Social Network Friending – Proceed With Caution

My brother’s bachelor party was in Las Vegas this weekend and as I could expect, there was pretty much a play by play of the whole trip documented on Facebook.  As his older sister, I can say that there were many details exposed which I really just didn’t need to know about!  It got me thinking – who else does he have as a friend on Facebook that also received hourly bachelor party updates?  My Mom has just learned how to use “The Facebook” as she calls it, so surely she saw the updates.  What about his co-workers?  Boss?  Future in-laws?  I love my brother, but something tells me he failed to remember that of his 500+ friends on Facebook, he may not have wanted ALL of them to get the dish on his last weekend as a bachelor.

Privacy features aside, I think that most of us lose track of who we friend/fan/connect with across the various social networks we manage.  We forget that certain messages meant to impress one crowd may not be received well by others.  Your boss might not find it funny that you faked being sick to go to the beach.  Your current boyfriend may not enjoy seeing wall posts between you and your ex.   Your parents aren’t necessarily going to like the fact that you are hung over from one too many drinks.   So while it may seem fun at the time, it’s not always the best strategy to universally add all contacts across all social networks.  There’s a time and place for each one depending on what role they play in your life.

Brenna Ehrlich and Andrea Bartz, editors of the CNN column, “Netiquette,” help to clear up the social protocols and etiquette behind adding Facebook friends, Twitter followers, Linkedin connections and Foursquare stalkers (I mean friends).  The scenarios below outline when it is appropriate to add someone to a particular social network (and how) so that you can avoid sharing too much information with the wrong person:

Situation No. 1: You make a legit business contact at a network event (before spilling your drink on an intern). You arrive home, business card clutched in your damp, shaking hand.

Do you add them on …?

LinkedIn: Go for it. This social networking site is basically a digital Rolodex. Although you might not have a pressing reason to e-mail this contact the day after meeting him, adding him on LinkedIn reminds him that you exist in case he, too, got sloshed at said networking event.

Twitter: Proceed with caution. Dunbar’s Number claims that we can be friends with only 150 people at a time, a concept that applies to social networks: If Joe Business has 50 Twitter followers, they’re probably all inner-circle; if he has 150 or more, he probably views Twitter as a business tool.

Facebook: In most cases, hell, no. Unless homeboy has more than 1,000 friends. But then you have to ask yourself if you want to associate with what is commonly known as a “friend whore.”

Foursquare: Um. Does a potential employer need to know you’ve unlocked the “Crunked” badge?

Situation No. 2: You make a new friend! Yay! Friends are life’s gifts! Or something. Whatever.

LinkedIn: Hell, no. No one likes to make a new bud, only to discover that he was being “networked” all along.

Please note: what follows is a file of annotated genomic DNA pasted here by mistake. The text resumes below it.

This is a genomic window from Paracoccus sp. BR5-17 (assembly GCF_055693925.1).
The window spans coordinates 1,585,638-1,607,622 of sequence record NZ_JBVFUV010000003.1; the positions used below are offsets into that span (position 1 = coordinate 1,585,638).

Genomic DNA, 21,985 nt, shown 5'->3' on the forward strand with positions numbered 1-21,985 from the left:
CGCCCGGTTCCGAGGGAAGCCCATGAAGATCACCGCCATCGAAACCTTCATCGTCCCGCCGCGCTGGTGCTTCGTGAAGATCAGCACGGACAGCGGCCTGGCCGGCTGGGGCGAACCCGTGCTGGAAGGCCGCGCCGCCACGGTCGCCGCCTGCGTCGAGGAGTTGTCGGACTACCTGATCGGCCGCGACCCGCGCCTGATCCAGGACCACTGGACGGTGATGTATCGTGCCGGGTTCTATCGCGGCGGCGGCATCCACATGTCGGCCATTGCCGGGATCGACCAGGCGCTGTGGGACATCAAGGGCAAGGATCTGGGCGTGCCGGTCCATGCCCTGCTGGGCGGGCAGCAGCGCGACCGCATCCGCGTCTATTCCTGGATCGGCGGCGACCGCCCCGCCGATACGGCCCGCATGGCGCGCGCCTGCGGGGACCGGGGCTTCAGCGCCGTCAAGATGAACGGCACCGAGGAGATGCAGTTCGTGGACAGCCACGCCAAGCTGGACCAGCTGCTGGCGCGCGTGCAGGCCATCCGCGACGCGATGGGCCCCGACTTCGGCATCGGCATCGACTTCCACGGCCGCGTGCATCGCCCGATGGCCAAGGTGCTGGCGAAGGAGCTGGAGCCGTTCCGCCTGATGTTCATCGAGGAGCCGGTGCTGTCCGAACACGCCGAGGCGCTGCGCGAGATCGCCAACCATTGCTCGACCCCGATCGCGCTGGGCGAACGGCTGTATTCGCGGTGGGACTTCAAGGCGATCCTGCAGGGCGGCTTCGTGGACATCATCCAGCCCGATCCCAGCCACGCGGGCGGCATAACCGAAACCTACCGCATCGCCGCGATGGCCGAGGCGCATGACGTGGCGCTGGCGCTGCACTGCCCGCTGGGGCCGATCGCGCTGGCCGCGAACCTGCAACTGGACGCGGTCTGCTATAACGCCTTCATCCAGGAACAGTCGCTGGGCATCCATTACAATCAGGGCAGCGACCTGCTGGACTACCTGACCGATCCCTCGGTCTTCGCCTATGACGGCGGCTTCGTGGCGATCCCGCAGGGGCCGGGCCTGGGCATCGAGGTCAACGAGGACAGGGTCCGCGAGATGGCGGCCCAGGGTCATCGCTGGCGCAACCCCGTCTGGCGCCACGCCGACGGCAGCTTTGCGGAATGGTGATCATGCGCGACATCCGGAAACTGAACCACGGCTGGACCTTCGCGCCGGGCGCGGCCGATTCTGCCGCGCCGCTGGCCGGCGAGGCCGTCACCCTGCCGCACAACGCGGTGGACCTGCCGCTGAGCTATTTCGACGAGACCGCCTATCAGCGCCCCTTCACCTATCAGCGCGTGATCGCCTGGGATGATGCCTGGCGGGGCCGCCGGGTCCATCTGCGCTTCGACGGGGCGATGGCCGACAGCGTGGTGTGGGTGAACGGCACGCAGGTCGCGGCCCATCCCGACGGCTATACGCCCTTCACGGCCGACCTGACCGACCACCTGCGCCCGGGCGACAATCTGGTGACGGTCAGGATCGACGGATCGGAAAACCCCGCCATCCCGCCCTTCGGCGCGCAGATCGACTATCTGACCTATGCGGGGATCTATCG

Twitter: Proceed with caution. It’s fine to keep up with your buds on this microblogging site, but we suggest hanging out with your new bro three or four times before getting all up in his lifestream. Unless you’re an agoraphobe, and then you’re on your own (literally).

Facebook: Go for it. Everyone knows you’re not really friends until Facebook says so.

Foursquare: Proceed with caution. After you hang out (shoot for three times in a month), it’s OK to add someone on this location-based tool. While your new bud might not be the first person you text when embarking on a night out, your respective groups might be keen to hook up along the way via nearby check-ins. It’s the equivalent of a late-night “What are you up to?” text.

Situation No. 3: You’re perusing the stacks at your local used bookstore when you brush hands with a dark-eyed dreamboat. She’s a doctor. You enjoy being stethoscoped.

LinkedIn: Hell, no. However, feel free to check the suitor’s LinkedIn profile to ensure that she is not a dirty liar.

Twitter: Hell, no. You don’t need to follow someone on Twitter to read her tweets (unless they’re protected, in which case, what is she hiding?). Snoop silently for now.

Facebook: Proceed with caution. Facebook friending someone you’re dating fuels angst: Who’s that dude on her wall? Why does she have time to change her status but no time to text me back? And the web-wide “like” button thing — really, she “likes” this cat video from Inevitably, however, your date will friend you, and you must accept. Welcome to the beginning of the end.

Foursquare: Excuse me while I have a patronizing laughing fit. How many “serendipitous” check-ins until you get your “Stalker” badge?

Lesson to be learned – take caution when adding individuals to your social networks, frequently manage your contacts (someone who was once Facebook worthy may one day evolve into a Linkedin only connection) and stay cognizant of the messages you communicate to each group.  After all – what happens on Facebook doesn’t always stay on Facebook!



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